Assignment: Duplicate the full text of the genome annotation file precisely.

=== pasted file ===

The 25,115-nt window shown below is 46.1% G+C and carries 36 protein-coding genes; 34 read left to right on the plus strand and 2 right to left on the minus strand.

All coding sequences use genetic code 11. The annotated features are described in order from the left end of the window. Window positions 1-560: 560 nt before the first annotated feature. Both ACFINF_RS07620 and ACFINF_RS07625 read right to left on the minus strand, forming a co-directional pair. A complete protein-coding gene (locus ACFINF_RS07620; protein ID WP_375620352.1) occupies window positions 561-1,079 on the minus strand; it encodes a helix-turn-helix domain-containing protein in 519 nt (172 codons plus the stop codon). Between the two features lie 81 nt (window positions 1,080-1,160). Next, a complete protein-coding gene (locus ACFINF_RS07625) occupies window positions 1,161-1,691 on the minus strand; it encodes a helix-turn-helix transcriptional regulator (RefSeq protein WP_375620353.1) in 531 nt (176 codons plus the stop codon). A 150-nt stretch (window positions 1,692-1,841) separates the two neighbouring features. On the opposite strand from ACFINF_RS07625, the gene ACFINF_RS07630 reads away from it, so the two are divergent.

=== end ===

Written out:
The 25,115-nt window shown below is 46.1% G+C and carries 36 protein-coding genes; 34 read left to right on the plus strand and 2 right to left on the minus strand.

All coding sequences use genetic code 11. The annotated features are described in order from the left end of the window. Window positions 1-560: 560 nt before the first annotated feature. Both ACFINF_RS07620 and ACFINF_RS07625 read right to left on the minus strand, forming a co-directional pair. A complete protein-coding gene (locus ACFINF_RS07620; protein ID WP_375620352.1) occupies window positions 561-1,079 on the minus strand; it encodes a helix-turn-helix domain-containing protein in 519 nt (172 codons plus the stop codon). Between the two features lie 81 nt (window positions 1,080-1,160). Next, a complete protein-coding gene (locus ACFINF_RS07625) occupies window positions 1,161-1,691 on the minus strand; it encodes a helix-turn-helix transcriptional regulator (RefSeq protein WP_375620353.1) in 531 nt (176 codons plus the stop codon). A 150-nt stretch (window positions 1,692-1,841) separates the two neighbouring features. On the opposite strand from ACFINF_RS07625, the gene ACFINF_RS07630 reads away from it, so the two are divergent.